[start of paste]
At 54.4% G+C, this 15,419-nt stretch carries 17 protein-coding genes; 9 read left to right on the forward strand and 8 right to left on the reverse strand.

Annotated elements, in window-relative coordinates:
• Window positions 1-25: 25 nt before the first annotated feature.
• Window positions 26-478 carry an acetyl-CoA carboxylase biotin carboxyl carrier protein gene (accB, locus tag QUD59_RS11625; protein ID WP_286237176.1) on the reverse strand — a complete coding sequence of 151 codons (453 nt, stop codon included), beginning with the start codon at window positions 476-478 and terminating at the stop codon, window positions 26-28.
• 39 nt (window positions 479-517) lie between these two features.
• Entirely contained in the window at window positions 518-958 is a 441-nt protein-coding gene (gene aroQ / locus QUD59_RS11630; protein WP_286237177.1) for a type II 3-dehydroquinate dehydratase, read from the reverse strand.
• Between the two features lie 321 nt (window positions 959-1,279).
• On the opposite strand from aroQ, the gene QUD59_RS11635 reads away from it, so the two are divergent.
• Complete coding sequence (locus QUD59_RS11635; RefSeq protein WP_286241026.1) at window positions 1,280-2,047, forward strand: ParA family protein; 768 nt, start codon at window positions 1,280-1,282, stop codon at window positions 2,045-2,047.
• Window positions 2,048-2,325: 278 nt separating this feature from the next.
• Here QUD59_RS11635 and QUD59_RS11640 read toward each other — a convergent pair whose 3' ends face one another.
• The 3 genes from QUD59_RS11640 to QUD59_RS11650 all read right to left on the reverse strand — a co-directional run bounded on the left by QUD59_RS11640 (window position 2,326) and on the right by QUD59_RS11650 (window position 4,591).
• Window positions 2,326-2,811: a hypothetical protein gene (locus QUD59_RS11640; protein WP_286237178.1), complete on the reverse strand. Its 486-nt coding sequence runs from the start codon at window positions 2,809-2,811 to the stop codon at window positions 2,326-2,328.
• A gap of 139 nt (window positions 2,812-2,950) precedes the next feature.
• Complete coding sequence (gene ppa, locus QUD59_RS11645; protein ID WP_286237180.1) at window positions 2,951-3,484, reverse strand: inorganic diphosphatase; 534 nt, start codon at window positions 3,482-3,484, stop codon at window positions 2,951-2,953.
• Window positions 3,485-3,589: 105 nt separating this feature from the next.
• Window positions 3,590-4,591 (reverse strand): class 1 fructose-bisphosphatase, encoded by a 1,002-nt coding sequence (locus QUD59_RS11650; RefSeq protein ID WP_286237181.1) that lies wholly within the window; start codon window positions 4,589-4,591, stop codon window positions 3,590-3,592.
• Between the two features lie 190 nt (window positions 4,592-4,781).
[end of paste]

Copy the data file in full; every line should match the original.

At 54.4% G+C, this 15,419-nt stretch carries 17 protein-coding genes; 9 read left to right on the forward strand and 8 right to left on the reverse strand.

Annotated elements, in window-relative coordinates:
• Window positions 1-25: 25 nt before the first annotated feature.
• Window positions 26-478 carry an acetyl-CoA carboxylase biotin carboxyl carrier protein gene (accB, locus tag QUD59_RS11625; protein ID WP_286237176.1) on the reverse strand — a complete coding sequence of 151 codons (453 nt, stop codon included), beginning with the start codon at window positions 476-478 and terminating at the stop codon, window positions 26-28.
• 39 nt (window positions 479-517) lie between these two features.
• Entirely contained in the window at window positions 518-958 is a 441-nt protein-coding gene (gene aroQ / locus QUD59_RS11630; protein WP_286237177.1) for a type II 3-dehydroquinate dehydratase, read from the reverse strand.
• Between the two features lie 321 nt (window positions 959-1,279).
• On the opposite strand from aroQ, the gene QUD59_RS11635 reads away from it, so the two are divergent.
• Complete coding sequence (locus QUD59_RS11635; RefSeq protein WP_286241026.1) at window positions 1,280-2,047, forward strand: ParA family protein; 768 nt, start codon at window positions 1,280-1,282, stop codon at window positions 2,045-2,047.
• Window positions 2,048-2,325: 278 nt separating this feature from the next.
• Here QUD59_RS11635 and QUD59_RS11640 read toward each other — a convergent pair whose 3' ends face one another.
• The 3 genes from QUD59_RS11640 to QUD59_RS11650 all read right to left on the reverse strand — a co-directional run bounded on the left by QUD59_RS11640 (window position 2,326) and on the right by QUD59_RS11650 (window position 4,591).
• Window positions 2,326-2,811: a hypothetical protein gene (locus QUD59_RS11640; protein WP_286237178.1), complete on the reverse strand. Its 486-nt coding sequence runs from the start codon at window positions 2,809-2,811 to the stop codon at window positions 2,326-2,328.
• A gap of 139 nt (window positions 2,812-2,950) precedes the next feature.
• Complete coding sequence (gene ppa, locus QUD59_RS11645; protein ID WP_286237180.1) at window positions 2,951-3,484, reverse strand: inorganic diphosphatase; 534 nt, start codon at window positions 3,482-3,484, stop codon at window positions 2,951-2,953.
• Window positions 3,485-3,589: 105 nt separating this feature from the next.
• Window positions 3,590-4,591 (reverse strand): class 1 fructose-bisphosphatase, encoded by a 1,002-nt coding sequence (locus QUD59_RS11650; RefSeq protein ID WP_286237181.1) that lies wholly within the window; start codon window positions 4,589-4,591, stop codon window positions 3,590-3,592.
• Between the two features lie 190 nt (window positions 4,592-4,781).